Both Elad Marish and Jeremy Black have seen many a day (and night) in the studio, working long hours as producers. Now they’re focusing on their own music as they’ve teamed up to bring Beatific to life. The San Francisco-based duo’s debut EP, Sunshine, drops December 6 and we’ve got not only a little on what that will entail, but some inside on blurring genre lines, and what’s to come in 2020.
Kendra: Perhaps it’s my middle child nature, but being in the spotlight causes me to panic, which is why I’ve always been drawn to more behind the scenes aspects of life. For Jeremy, you went from being an artist in the limelight to a producer back to an artist for this project, and Elad you’ve sort of done the opposite with Beatific. Has either of you found you approach things differently depending on what hat you’re wearing at the moment?
Elad Marish: I tend to be more concerned about my fashion choices when I have my artist hat on! Seriously, I find that as an artist my penchant for perfectionism comes out. Every element has to feel like it’s approaching perfection for me to be satisfied. Which is why collaborating with Jeremy as co-producer and having Tony (Hoffer) as our mixer elevated the music to a place where I can be happy with the results.
Jeremy Black: I’ve always enjoyed both. I get a lot of joy from being in the studio producing, but there is rush that comes from playing live that is like no other. I think my approach to both is similar. It instinctual and I just try to serve the project or artist however I can to bring out their best.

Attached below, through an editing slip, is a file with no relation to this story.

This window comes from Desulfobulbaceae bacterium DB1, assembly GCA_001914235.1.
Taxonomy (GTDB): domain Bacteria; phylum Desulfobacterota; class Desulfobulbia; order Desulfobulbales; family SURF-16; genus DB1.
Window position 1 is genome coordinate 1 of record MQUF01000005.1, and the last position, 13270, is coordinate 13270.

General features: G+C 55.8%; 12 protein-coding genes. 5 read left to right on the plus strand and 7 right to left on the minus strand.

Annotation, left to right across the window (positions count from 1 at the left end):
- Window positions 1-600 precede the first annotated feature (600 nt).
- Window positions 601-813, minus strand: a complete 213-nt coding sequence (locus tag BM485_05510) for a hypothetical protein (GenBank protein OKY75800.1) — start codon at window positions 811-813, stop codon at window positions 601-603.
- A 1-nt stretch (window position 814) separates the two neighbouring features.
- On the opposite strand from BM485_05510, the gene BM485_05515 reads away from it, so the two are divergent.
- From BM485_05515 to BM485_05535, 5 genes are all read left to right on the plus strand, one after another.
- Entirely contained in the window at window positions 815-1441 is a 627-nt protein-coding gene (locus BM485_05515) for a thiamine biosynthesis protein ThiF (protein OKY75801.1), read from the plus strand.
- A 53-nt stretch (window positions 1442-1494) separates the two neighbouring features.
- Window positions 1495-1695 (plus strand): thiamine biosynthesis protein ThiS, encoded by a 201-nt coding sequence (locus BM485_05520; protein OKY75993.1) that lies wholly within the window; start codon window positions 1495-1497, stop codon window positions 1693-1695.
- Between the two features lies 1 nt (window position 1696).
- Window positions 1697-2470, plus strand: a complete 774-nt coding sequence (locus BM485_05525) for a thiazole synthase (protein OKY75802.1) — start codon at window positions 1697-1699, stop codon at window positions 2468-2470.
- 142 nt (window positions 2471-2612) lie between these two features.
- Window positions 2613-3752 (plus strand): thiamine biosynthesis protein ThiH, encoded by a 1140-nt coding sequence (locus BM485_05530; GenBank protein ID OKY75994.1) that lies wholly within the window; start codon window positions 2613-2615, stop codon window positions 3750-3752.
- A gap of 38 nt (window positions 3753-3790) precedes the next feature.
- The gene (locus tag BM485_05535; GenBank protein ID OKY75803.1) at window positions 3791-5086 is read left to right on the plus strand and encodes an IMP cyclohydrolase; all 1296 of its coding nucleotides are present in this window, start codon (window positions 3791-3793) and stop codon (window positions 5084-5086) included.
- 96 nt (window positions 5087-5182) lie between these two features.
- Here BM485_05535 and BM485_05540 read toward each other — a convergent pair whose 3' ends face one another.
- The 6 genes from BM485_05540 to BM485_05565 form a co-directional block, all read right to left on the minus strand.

Kendra: Like with a full 23-episode season of a TV show, a full-length LP can have some songs that feel like filler. That’s why I think EPs are in many cases stronger because each song has to be able to carry its fair share. What do you think? Do you think there’s more pressure to put out a handful of songs on a record where each has to be as strong as the last?
Elad: I think the magic of where we’re at musically at the present time is that there are literally no “B-sides.” Every song on an EP needs to be super-strong. On older records you can hear where they stopped spending the time on mixes and production – it’s like they gave the assistant the wheel for those B-sides. We’re releasing another EP in early 2020 and there are no B-sides. Every song is crafted with attention and care, and holds its own musically.
Jeremy: I think we live in the age of the single. The way people consume music now, every song should be a statement.
Kendra: Your single, “Smile Dangerous,” is definitely carrying its weight and doing so as it presents this tale of mankind’s most favorite things; sex and lust. In a world where both are at our fingertips thanks to a myriad of dating apps, do you feel we’re living in a more sexual era than say the free-loving days of the ‘60s?
Elad: For me, “Smile Dangerous” is about just the opposite of dating apps, nudes and “dick pic” culture. It’s about having the person in front of you, with no pretext, no technology, and just soaking them in. Time stops, you bow in reverence to the glory of the human form, and consummate the passion of our physical nature. There’s no cultural reference, no internet porn you’re subconsciously emulating, just the pure, perfect communion of our human bodies.